Self-driving cars are both fascinating and fear-inducing as they must accurately assess and navigate the rapidly changing environment. Computer vision, which uses computation to extract information from imagery, is an important aspect of autonomous driving with tasks ranging from low level, such as determining how far away a given location is from the vehicle, to higher level, such as determining if there is a pedestrian in the road.

Nathan Jacobs, professor of computer science & engineering in the McKelvey School of Engineering at Washington University in St. Louis, and a team of graduate students developed a joint learning framework to optimize two low-level tasks: stereo matching and optical flow. Stereo matching generates maps of disparities between two images and is a critical step in depth estimation for avoiding obstacles. Optical flow aims to estimate per-pixel motion between video frames and is useful to estimate how objects are moving as well as how the camera is moving relative to them.

Ultimately, stereo matching and optical flow both aim to understand the pixel-wise displacement of images and use that information to capture a scene’s depth and motion. Jacobs’ team’s co-training approach simultaneously addresses both tasks, leveraging their inherent similarities. The framework, which Jacobs presented Nov. 23 at the British Machine Vision Conference in Aberdeen, UK, outperforms comparable methods for completing stereo matching and optical flow estimation tasks in isolation. 

One of the big challenges in training models for these tasks is acquiring high-quality training data, which can be both difficult and costly, Jacobs said. The team’s method capitalizes on effective methods for image-to-image translation between computer-generated synthetic images and real image domains. This approach allows their model to excel in real-world scenarios while training solely on ground-truth information from synthetic images.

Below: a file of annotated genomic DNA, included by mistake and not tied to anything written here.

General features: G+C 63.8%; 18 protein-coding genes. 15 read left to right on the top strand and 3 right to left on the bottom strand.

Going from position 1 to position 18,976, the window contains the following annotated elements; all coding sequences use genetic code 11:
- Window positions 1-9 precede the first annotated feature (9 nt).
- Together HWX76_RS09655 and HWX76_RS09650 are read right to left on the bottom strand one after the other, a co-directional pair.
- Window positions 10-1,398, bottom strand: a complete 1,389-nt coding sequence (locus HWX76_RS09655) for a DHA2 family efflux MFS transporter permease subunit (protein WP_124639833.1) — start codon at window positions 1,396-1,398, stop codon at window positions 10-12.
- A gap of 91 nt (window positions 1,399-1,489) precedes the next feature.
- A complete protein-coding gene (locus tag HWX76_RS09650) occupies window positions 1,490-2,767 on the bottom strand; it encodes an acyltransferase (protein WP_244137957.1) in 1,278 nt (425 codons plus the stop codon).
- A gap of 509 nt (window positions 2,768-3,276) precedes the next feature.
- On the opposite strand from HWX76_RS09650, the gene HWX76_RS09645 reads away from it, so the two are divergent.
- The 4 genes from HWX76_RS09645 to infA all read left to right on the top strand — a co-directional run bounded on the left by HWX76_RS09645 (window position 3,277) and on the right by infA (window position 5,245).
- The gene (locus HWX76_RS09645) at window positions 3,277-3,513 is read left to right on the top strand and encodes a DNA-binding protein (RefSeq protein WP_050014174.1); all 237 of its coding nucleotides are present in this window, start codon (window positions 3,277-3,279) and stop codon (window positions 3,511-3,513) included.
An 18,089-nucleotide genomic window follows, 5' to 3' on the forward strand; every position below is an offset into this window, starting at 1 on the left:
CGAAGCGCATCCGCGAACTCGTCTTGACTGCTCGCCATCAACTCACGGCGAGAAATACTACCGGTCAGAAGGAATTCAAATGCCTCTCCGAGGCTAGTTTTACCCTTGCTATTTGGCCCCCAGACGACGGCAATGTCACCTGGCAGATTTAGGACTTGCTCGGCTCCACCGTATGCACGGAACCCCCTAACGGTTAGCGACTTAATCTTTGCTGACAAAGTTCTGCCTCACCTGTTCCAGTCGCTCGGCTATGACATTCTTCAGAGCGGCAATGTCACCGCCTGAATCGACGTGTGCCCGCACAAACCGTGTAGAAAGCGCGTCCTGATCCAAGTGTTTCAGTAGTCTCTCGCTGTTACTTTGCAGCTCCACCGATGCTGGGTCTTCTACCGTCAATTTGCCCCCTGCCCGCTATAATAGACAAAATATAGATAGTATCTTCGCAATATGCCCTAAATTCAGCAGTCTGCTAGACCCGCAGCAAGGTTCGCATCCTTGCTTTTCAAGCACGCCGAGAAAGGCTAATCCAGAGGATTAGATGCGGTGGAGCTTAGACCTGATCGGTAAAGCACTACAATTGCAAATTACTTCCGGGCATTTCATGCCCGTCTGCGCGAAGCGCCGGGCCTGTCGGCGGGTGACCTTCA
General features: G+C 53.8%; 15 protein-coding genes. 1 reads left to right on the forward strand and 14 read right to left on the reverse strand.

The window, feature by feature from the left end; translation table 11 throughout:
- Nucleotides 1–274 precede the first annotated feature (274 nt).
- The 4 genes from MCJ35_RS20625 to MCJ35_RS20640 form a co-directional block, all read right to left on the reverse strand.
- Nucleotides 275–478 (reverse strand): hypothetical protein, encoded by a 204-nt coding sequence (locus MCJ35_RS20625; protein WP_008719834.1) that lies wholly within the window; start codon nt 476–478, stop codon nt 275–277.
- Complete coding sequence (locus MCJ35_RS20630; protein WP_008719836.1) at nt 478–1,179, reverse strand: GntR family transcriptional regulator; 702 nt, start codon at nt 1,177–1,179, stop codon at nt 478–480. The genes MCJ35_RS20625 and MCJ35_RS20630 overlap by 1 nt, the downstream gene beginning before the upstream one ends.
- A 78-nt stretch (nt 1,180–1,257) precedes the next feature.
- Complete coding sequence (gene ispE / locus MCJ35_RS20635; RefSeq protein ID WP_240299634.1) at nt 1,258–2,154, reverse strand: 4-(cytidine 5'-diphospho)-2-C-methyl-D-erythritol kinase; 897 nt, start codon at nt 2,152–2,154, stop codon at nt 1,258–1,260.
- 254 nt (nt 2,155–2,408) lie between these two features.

“Our approach overcomes one of the important challenges in optical flow and stereo, obtaining accurate ground truth,” Jacobs said. “Since we can obtain a lot of simulated training data, we get more accurate models than training only on the available labeled real-image datasets. More accurate stereo and optical flow estimates reduce errors that would otherwise propagate through the rest of the autonomous driving pipeline system, such as obstacle avoidance.” 


Xiong Z, Qiao F, Zhang Y, and Jacobs N. StereoFlowGAN: Co-training for stereo and flow with unsupervised domain adaptation. British Machine Vision Conference (BMVC), Nov. 20-24, 2023. DOI: https://doi.org/10.48550/arXiv.2309.01842


The McKelvey School of Engineering at Washington University in St. Louis promotes independent inquiry and education with an emphasis on scientific excellence, innovation and collaboration without boundaries. McKelvey Engineering has top-ranked research and graduate programs across departments, particularly in biomedical engineering, environmental engineering and computing, and has one of the most selective undergraduate programs in the country. With 165 full-time faculty, 1,420 undergraduate students, 1,614 graduate students and 21,000 living alumni, we are working to solve some of society’s greatest challenges; to prepare students to become leaders and innovate throughout their careers; and to be a catalyst of economic development for the St. Louis region and beyond.

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